UNITED NATIONS, N.Y.
ONCE again the United Nations Security Council and Iraq are engaged in a serious game of brinkmanship.
Iraqi President Saddam Hussein, who calls the UN an "advertising agency" for United States policies, is testing the Security Council's determination to require full compliance with cease-fire terms accepted by Baghdad 16 months ago.
In response the Security Council is weighing all its options, including military actions such as a possible air strike. The UN Ambassadors from Britain, France, and the United States each stress the seriousness of Iraq's defiance and say that wider consultations with world leaders will determine what steps the UN takes next.
The most dramatic current example of Iraq's defiance is its refusal, despite a recent special visit to Baghdad by a high UN official, to allow UN weapons inspectors to check out an Agriculture Ministry building for suspected ballistic-missile documents and materiel.
The inspectors, acting on an intelligence tip and rotating their shifts, have been waiting in jeeps in front of the ministry since July 5 in temperatures as high as 122 degrees F. Iraq says that nothing in the building would interest the UN and that the inspection effort is provocative, would set a bad precedent, and would violate Iraq's sovereignty.
Rolf Ekeus, the Swede who heads the Council's UN Special Commission to oversee elimination of Iraqi weapons of mass destruction, reported to the Council July 20 that he told Iraqi officials that continued noncompliance could lead to "serious, even tragic, consequences." He later told reporters that Iraqi leaders "may underestimate the situation, but they certainly heard what I said."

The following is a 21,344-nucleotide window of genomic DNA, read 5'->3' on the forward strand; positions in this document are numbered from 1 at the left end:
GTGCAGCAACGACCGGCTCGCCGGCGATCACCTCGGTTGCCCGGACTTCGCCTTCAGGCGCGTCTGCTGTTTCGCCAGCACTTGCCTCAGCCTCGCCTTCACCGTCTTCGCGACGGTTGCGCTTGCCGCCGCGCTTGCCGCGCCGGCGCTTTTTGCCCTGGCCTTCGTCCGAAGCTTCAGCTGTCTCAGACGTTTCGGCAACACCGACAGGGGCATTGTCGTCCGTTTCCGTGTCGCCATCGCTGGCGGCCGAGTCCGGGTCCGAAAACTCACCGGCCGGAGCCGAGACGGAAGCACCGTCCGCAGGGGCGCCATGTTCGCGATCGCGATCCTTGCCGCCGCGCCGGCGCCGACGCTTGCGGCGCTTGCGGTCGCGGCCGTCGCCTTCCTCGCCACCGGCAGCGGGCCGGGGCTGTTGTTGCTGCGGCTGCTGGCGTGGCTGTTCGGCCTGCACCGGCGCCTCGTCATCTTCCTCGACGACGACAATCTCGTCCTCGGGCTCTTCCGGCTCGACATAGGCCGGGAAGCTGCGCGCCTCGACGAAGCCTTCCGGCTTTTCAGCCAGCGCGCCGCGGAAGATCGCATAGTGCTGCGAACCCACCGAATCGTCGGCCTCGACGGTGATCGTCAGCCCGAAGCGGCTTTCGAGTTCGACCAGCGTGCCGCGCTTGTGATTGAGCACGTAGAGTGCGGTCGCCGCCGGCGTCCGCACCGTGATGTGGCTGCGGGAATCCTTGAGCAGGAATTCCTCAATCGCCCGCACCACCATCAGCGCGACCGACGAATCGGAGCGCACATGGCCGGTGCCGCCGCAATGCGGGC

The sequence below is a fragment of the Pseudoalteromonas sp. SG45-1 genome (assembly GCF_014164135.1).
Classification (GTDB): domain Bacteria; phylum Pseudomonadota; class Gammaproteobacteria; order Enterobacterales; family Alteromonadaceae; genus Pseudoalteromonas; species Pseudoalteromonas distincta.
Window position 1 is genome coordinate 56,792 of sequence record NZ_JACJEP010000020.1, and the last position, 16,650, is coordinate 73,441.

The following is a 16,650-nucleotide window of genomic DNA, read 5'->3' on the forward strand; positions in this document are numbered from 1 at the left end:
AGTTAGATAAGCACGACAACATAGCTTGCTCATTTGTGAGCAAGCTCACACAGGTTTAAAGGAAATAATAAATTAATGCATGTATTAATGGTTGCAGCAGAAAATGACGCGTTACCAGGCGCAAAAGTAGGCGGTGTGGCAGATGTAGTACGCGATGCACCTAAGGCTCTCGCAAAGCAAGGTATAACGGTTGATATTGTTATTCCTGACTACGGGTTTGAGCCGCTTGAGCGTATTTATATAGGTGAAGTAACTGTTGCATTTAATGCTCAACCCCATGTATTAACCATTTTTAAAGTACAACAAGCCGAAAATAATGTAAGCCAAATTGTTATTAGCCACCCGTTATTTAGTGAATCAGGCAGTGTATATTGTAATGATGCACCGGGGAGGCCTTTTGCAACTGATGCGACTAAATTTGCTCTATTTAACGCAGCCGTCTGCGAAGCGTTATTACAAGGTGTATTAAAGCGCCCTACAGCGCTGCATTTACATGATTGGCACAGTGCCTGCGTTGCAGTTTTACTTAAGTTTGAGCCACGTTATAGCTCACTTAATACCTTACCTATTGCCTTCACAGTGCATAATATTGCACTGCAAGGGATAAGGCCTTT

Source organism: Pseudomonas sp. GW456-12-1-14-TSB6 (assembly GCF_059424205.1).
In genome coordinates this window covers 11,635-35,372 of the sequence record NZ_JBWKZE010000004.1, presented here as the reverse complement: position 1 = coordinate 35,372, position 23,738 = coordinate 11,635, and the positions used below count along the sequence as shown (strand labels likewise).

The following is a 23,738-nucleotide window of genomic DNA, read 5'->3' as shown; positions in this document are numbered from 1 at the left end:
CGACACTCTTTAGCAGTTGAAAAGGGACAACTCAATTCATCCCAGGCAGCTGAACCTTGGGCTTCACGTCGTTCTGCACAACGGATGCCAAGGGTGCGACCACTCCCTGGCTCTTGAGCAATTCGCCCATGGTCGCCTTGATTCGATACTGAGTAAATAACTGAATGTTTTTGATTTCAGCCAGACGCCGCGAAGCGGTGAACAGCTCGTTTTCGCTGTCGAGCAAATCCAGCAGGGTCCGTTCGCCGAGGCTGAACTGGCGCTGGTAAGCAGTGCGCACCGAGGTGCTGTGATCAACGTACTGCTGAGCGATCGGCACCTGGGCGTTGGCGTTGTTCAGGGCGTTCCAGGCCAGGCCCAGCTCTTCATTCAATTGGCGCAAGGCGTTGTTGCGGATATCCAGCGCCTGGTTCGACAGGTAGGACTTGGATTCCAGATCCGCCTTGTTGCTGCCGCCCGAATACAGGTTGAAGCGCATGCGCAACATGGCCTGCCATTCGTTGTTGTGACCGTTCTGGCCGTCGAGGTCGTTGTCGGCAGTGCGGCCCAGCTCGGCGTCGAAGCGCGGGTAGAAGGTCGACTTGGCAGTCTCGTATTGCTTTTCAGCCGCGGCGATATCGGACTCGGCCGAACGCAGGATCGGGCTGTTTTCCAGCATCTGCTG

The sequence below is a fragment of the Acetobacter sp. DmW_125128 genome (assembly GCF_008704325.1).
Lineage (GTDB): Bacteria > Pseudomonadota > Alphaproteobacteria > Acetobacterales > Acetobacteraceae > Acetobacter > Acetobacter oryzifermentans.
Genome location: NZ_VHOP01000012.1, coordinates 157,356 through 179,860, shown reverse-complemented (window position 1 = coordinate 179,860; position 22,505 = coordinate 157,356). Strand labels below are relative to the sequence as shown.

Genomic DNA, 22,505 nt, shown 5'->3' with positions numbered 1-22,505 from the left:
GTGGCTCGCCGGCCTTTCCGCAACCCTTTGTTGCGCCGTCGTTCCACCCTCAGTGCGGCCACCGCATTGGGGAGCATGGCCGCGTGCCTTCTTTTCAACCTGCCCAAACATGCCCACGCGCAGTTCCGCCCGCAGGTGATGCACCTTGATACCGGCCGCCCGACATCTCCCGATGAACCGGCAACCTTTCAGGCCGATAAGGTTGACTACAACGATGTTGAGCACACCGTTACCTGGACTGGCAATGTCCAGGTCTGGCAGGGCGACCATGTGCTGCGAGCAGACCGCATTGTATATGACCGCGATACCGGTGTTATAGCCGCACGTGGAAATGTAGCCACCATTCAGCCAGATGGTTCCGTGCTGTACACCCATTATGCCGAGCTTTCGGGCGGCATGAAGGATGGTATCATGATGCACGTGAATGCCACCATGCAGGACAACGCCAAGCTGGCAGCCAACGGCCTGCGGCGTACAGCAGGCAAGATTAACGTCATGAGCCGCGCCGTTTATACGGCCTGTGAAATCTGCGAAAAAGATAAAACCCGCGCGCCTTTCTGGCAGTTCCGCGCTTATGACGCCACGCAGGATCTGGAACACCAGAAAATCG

Mr. Ekeus described the Council as "very strongly united" behind the Commission. On July 6 the Council termed the standoff between inspectors and the Iraqis an "unacceptable" breach of the cease-fire.
THE Agriculture Ministry standoff is only one of several recent Iraqi efforts to challenge UN jurisdiction. Baghdad refuses, for instance, to renew an expired UN agreement that allows 600 humanitarian workers, protected by 500 UN guards, to distribute aid to needy Iraqis.
Baghdad is also boycotting meetings of a UN Kuwait-Iraq boundary commission and, for the second time, has broken off UN-sponsored talks aimed at getting Iraq to sell some of its oil to finance food and medical imports as well as some UN operations and Kuwaiti war reparations.
Weapons inspectors are being taunted by demonstrators who have burned US flags and effigies of US President Bush. But there have been more-serious incidents. Though Iraq insists it is not responsible for the safety of UN personnel in the Kurdish north and UN officials point no fingers, four UN guards have been injured and one killed in the north in three separate incidents this month.
Clearly Iraq wants the UN out. Baghdad, well aware of how busy the Council is and perhaps as-suming that the Bush administra-tion is preoccupied with the fall election, is testing just how far the Council is willing to go.
Samuel Lewis, president of the US Institute of Peace and a former US Ambassador to Israel, says some kind of UN military action is possible but unlikely unless the US is willing to take the initiative.
"On this kind of issue only the US can give enough credibility to Security Council toughness to have any real effect," Mr. Lewis says. "Ultimately when you start talking about military issues in the UN, you're saying, `Will the US take the lead in mobilizing people to do something?' and I don't see ... that the administration is of a mind to do so."
Hurst Hannum, a specialist on international organizations with the Fletcher School of Law and Diplomacy at Tufts University, says it is difficult to see how the UN could "turn the screws any tighter" on Iraq.
The Council could do worse than stick with the status quo, Mr. Hannum says. Iraq would continue to resist UN efforts, he says, and sanctions would remain in place.
"Nobody would be happy," Hannum says, "but everybody would be able to put up with it."
In time, he says, the UN is going to have to face up to the question of how many more weapons of mass destruction in Iraq are left to discover.
"At some stage the UN is just going to have to declare a victory and leave," he says.